flag etiquette

How much do you know about American Flag Etiquette?

As a country needs legislation, everything needs its regimen, so do the American flag, which has its etiquette.

We reminded of this when the flag is flying proudly everywhere: Memorial Day, the Fourth of July, Election Day, and Flag Day itself. Of course, not all patriotic celebrations are created equal. But do you know the proper etiquettes?


The US Flag Code formalizes and unifies the traditional ways in which we give respect to the flag, also contains specific instructions on how the flag is not to be used.

In the following article, you will see 12 lists of rules and guidelines for displaying the American flag and treating it with proper respect.

  1. Display the flag only between sunrise and sunset on buildings and stationary staff. The flag may be displayed for twenty-four hours if illuminated in the darkness.
  2. When placed on a single staff or lanyard, place the U.S. Flag above all other flags.
  3. When flags displayed in a row, the U.S. flag goes to the observer’s left. Flags of other nations flown at the same height. State and local flags are traditionally lower.
  4. When used during a marching ceremony or parade with other flags, the U.S. Flag will be to the observer’s left.
  5. On special days, the flag may be flown at half-staff. On Memorial Day it is flown at half-staff until noon and then raised.
  6. When the flag is displayed over the middle of the street, it should be suspended vertically with the union (blue field of stars) to the north in an east and west street or to the east in a north and south street.
  7. When the flag is displayed over the middle of the street, it should be suspended vertically with the union (blue field of stars) to the north in an east and west street or to the east in a north and south street.
  8. When placed on a Podium the flag should be placed on the speaker’s right or the staging area. Other flags should be placed to the left.
  9. When displayed either horizontally or vertically against a wall (or another flat surface), the union (blue field of stars) should be uppermost and to the flag’s own right, that is, to the observer’s left.
  10. When displayed in a window it should be displayed in the same way — with the union or blue field to the left of the observer in the street.
  11. When the flag is displayed on a car, the staff shall be fixed firmly to the chassis or clamped to the right fender.
  12. When the flag used to cover a casket, it should be placed that the union is at the head and over the left shoulder. The flag should not be lowered into the grave or allowed to touch the ground.

A quick list of Flag Etiquette Don’ts:

  1. Dip the U.S. Flag for any person, flag, or vessel.

  2. Let the flag touch the ground.

  3. Fly the flag upside down unless there is an emergency

  4. Carry the flag flat, or carry things in it.

  5. Use it as a cover.

  6. Fasten it or tie it back. Always allow it to fall free.

  7. Draw on, or otherwise mark the flag.

  8. Use the flag for decoration. Use bunting with the blue on top, then white, then red.

The Salute

To salute, all persons come to attention. Those in uniform give the appropriate formal salute. Citizens not in uniform salute by placing their right hand over the heart and men with head cover should remove it and hold it to the left shoulder, hand over the heart. Members of organizations in formation salute upon command of the person in charge.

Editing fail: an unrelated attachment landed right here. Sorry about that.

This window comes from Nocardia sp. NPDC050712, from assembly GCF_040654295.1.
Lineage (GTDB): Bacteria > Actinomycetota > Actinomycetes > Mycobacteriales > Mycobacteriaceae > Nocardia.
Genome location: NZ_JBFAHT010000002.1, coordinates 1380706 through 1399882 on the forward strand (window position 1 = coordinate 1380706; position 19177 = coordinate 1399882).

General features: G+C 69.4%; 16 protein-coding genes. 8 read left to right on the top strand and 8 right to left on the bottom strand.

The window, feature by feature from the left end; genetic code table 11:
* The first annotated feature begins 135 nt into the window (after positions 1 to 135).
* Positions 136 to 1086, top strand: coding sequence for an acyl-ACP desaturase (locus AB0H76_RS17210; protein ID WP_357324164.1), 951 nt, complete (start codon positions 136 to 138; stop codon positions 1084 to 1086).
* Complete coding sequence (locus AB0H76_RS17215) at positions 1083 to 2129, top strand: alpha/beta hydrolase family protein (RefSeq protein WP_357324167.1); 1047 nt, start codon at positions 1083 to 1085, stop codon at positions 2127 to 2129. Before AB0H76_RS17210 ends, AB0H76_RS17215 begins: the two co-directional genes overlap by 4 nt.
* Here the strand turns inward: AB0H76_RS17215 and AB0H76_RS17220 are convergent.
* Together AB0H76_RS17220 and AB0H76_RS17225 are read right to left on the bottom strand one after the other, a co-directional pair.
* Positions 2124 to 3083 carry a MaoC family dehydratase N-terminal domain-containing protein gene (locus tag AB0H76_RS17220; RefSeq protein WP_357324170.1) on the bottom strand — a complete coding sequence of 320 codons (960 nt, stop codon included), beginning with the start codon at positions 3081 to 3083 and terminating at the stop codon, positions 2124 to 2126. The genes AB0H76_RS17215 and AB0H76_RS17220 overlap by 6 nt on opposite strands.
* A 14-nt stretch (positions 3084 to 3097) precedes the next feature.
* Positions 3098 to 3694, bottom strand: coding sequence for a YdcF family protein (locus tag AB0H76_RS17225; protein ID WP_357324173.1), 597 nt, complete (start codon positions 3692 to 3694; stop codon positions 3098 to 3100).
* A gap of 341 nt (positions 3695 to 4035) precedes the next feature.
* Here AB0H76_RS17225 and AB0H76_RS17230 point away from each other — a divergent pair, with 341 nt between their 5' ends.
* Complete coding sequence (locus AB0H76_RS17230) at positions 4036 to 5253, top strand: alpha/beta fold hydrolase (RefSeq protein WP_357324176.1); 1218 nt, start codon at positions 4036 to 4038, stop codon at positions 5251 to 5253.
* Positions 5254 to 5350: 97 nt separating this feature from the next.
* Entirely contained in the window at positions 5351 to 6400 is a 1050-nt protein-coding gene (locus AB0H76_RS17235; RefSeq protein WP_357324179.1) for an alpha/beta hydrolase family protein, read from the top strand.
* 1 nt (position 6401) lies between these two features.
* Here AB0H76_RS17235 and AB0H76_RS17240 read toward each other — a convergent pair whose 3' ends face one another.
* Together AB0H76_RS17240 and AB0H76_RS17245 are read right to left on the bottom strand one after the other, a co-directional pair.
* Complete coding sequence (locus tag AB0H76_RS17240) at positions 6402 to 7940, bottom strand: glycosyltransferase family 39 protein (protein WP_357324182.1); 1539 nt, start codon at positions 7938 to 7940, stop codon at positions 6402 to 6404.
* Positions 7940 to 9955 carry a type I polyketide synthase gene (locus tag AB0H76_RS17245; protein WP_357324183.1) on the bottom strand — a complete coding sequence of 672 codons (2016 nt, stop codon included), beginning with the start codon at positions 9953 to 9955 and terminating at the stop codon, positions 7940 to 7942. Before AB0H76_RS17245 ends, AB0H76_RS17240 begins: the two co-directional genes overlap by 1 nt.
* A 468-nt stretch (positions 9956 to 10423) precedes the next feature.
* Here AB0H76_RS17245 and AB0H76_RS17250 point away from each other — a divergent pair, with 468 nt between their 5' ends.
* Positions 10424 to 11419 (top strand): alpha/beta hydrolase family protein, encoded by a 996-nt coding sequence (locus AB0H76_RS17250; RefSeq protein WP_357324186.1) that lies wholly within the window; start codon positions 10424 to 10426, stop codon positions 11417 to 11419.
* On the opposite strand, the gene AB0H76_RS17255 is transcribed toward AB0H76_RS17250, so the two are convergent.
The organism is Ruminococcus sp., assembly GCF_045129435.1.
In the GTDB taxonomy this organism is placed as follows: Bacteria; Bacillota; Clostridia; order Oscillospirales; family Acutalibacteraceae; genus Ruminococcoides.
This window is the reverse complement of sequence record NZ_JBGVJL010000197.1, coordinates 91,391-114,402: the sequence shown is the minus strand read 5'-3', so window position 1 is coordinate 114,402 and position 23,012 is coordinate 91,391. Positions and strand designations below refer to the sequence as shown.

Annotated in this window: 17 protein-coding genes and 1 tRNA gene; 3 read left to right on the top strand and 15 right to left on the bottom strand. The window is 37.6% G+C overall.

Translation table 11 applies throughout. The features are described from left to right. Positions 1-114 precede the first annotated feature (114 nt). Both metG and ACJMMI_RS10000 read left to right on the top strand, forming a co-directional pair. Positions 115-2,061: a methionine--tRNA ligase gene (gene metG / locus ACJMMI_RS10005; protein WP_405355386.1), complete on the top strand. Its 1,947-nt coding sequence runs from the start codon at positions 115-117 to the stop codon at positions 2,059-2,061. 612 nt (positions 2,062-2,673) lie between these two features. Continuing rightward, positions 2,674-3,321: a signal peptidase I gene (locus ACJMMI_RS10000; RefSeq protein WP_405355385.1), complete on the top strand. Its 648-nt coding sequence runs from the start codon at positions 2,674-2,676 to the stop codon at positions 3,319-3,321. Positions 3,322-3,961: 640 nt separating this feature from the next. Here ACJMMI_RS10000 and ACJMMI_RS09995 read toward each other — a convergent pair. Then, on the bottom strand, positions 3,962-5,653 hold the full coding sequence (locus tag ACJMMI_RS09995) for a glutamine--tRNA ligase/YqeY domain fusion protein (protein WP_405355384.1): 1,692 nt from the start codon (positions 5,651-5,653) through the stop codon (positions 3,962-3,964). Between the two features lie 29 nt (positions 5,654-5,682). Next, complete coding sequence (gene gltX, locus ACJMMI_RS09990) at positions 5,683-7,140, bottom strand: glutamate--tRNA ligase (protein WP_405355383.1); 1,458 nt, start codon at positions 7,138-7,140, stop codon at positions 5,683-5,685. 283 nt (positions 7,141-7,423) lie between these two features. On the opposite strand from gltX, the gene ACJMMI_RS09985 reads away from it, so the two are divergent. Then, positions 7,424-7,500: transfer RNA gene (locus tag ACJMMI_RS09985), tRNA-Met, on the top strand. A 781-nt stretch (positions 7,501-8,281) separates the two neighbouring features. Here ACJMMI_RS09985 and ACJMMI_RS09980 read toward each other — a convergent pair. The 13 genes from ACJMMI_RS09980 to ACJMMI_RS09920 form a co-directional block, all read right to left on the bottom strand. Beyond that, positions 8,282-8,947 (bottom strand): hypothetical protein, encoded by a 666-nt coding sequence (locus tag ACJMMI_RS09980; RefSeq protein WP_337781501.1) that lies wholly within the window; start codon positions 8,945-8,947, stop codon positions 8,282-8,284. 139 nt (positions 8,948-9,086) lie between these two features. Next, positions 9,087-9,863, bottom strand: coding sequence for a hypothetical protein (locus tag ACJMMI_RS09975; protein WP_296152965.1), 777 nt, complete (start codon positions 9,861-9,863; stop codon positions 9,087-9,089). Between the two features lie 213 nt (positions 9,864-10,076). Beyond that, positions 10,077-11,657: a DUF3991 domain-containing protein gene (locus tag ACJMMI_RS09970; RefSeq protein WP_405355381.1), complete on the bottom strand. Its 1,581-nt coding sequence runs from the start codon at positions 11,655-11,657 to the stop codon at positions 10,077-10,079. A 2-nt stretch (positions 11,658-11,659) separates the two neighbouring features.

The Family Presentation

Each service branch of the American military has a different speech when presenting the flag to the deceased’s family. Almost all of them are presented on behalf of the President of the United States and the country. This practice is an important part of the process of military honors.

The Pledge of Allegiance and National Anthem

The pledge of allegiance should be rendered by standing at attention, facing the flag, and saluting. When the national anthem is played or sung, citizens should stand at attention and salute at the first note and hold the salute through the last note. The salute is directed to the flag, if displayed, otherwise to the music.

The Flag in Mourning

When used to cover a casket, the flag should be placed with the union at the head and over the left shoulder. It should not be lowered into the grave. 

The flag is to be flown at half-staff in mourning for designated, principal government leaders and upon presidential or gubernatorial order.

To place the flag at half-staff, hoist it to the peak for an instant and lower it to a position halfway between the top and bottom of the staff. The flag is to be raised again to the peak for a moment before it is lowered. On Memorial Day the flag is displayed at half-staff until noon and at full staff from noon to sunset.

How To Properly Dispose Of An American Flag

When the flag is in such condition that it is no longer a fitting emblem, it should be destroyed in a dignified and ceremonious fashion, preferably by burning. The American Legion holds an annual ceremony to retire old or worn flags; contact your local chapter if you are not able to dispose of the flag yourself.

What time of day can I display the flag?

Customarily, the flag should be displayed only from sunrise to sunset. However, the flag can be displayed 24 hours a day if it’s properly illuminated at night.

How does the weather affect when I display the flag?

Do not display the flag during inclement weather, except when an all-weather flag used.

Want to learn more? This short video will help you learn how to properly display and respect the United States Flags.

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